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Comment Re:Give specific technical arguments or go away (Score 1) 109 109

You might have a point if his argument was something more nuanced than "it's hard and I don't understand how it will ever work" with a few marketing = boogeyman slams thrown in for good measure.

It was. You mischaracterize the post in question.

Comment Re:Every new technology... (Score 1) 109 109

So because you can't understand it, it must not be of any consequence?

If you're spouting such straw man platitudes, then you don't know enough about quantum computers to condemn someone else. In the defense of the previous poster, I'll note that there are a number of phenomena that permeate all of the Solar System (gravity, neutrinos, and thermal radiation) that may place an upper bound on the reliability of quantum computing no matter how magical your technology is.

Comment Re:There's Very Few Things (Score 1) 80 80

You tell me. I'm not you, I don't know why you do the things you do. I'm not trying to tell you why you did something. I'm just telling you what you did.

Since I didn't do what you are "telling" me I did, and you are now claiming that you didn't imply this either, then there's no point to this thread. We can communicate or we can imagine things of other people. I'd rather communicate.

You tell me.

No, I won't.

Comment Re:Yes! (Score 1) 295 295

I fear it's something ingrained in humanity, so long as we have the capacity to imagine, it seems possible to become deluded in this particular way given the right conditions.

I think it starts with the idea that one knows best usually combined with a ridiculously oversimplified model of how things work.

Comment Re:There's Very Few Things (Score 1) 80 80

Yeah so? Doesn't mean you can't be ALSO predicting a die off. It's not a false dilemma.

Why would I be predicting that? To claim that die-offs are necessary for prosperity is in my view a non sequitur, another sort of fallacy.

China is wealthier and better off than before. Doesn't mean there wasn't a whole lot of dying off on its way here.

Correlation doesn't imply causation. And really, die offs are associated in Chinese history with chaotic periods which don't have prosperity.

Exactly, and I'm saying you have pointed out how there are many people right here on slashdot who show all the signs of walking right into those screw ups, making things a lot worse before they could get better.

That's a lot of vague talk. What are "many people"? What are "screw ups"? And what is "better" versus "lot worse"?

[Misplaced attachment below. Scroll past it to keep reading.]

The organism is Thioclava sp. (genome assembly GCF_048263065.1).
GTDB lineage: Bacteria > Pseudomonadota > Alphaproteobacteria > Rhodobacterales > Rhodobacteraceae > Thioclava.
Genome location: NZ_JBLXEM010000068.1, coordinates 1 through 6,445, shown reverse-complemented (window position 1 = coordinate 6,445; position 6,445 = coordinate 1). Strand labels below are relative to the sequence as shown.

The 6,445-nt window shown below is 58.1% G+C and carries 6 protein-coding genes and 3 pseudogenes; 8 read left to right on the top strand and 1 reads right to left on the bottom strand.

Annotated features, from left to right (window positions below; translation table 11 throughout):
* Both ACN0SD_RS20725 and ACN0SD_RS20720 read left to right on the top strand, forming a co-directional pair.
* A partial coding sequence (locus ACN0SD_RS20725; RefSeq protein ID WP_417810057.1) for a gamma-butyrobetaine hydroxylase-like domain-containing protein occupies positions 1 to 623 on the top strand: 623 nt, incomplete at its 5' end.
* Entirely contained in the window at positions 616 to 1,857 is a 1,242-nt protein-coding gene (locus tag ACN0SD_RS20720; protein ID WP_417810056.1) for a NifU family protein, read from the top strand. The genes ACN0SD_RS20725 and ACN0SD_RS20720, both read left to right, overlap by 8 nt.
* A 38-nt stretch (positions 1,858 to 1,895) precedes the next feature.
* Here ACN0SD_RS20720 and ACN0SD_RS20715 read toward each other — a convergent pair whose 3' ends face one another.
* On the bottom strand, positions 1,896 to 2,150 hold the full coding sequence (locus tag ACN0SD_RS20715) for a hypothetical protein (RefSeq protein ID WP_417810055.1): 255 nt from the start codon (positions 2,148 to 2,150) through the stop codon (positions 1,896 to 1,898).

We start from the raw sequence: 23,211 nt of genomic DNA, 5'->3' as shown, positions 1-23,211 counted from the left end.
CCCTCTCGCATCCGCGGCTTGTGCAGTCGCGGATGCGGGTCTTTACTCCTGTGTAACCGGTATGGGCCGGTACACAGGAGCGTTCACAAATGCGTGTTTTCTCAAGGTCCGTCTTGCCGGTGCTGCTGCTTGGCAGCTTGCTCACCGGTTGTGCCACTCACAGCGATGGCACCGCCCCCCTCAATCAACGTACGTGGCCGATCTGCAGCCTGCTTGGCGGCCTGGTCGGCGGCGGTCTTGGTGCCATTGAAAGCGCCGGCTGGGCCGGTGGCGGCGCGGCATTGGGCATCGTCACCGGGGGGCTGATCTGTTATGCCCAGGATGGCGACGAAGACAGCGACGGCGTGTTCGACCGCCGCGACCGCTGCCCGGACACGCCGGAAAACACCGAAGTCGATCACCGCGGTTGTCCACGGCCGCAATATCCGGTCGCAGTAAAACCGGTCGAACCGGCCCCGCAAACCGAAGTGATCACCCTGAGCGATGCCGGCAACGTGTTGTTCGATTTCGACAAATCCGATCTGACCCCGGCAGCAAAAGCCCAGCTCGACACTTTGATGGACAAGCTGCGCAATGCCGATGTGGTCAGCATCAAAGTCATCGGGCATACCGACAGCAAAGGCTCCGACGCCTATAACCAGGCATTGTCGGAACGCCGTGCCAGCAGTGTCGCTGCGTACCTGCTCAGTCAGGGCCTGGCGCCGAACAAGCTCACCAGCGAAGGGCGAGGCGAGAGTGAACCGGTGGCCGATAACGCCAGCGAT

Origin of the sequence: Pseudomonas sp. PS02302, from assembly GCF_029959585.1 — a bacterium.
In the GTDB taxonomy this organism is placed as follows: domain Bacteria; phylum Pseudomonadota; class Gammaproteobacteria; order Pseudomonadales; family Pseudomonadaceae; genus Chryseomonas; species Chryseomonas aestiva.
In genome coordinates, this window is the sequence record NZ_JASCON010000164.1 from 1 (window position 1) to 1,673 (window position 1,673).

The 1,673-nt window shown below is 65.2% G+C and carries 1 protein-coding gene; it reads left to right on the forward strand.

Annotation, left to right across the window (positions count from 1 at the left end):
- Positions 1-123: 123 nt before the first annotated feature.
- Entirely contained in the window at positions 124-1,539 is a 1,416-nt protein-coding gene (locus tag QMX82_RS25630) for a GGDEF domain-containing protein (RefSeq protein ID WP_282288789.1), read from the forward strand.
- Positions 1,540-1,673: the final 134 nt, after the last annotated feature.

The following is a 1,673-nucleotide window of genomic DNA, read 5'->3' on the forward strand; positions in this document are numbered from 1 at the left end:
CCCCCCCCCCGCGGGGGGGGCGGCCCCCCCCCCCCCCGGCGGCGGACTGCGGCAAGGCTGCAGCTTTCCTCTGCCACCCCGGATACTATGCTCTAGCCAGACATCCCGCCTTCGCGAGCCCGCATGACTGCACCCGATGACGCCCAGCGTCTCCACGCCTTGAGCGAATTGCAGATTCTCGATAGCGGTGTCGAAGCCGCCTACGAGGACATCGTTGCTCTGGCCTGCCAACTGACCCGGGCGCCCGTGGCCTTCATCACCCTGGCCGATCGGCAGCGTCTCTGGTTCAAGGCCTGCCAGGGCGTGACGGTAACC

Comment Re:Or let us keep our hard-earned money (Score 1) 566 566

And in other nations, it's a faction of what you spend in the USA.

For the OECD, it's 35% (from countries like Mexico and Estonia) to 70% of the US's spending per GDP (France and Netherlands). It's considerably better than the absolute worst, but it's still a big and growing problem.

Comment Re:Two birds with one stone (Score 0) 566 566

She'd have my vote except for the fact that I don't live in the U.S.A.

And I'm sure there's some dumbshit in your country that I'd rather have running things.

My view is that the US has better things to do with itself than to heavily subsidize Chinese solar power manufacturers.

Comment Re:Or let us keep our hard-earned money (Score 1) 566 566

It could be a bit better I suppose. But really, what is stable about the current public spending schemes? There isn't a stable public pension fund out there in the developed world, for example. Medical care takes an increasing portion of the developed world's economies. Businesses become more and more risk clueless due to (often highly profitable) government nannying.

Comment Re: Easiest question all week. (Score 1) 252 252

Do you have a mental reaction time measured in microseconds? Machines have superhuman functionality. It is perfectly rational not to insure humans.

We all have mental reaction times measured in microseconds. As I understand it, the current expectation is that you can react to an accident in about half a second, which is only a half million microseconds. That's quite ample for vehicle control as we demonstrate every day.

And why wouldn't we continue to insure humans? It's far riskier now to insure people, what changes to make insurance not viable?

IBM Advanced Systems Group -- a bunch of mindless jerks, who'll be first against the wall when the revolution comes... -- with regrets to D. Adams

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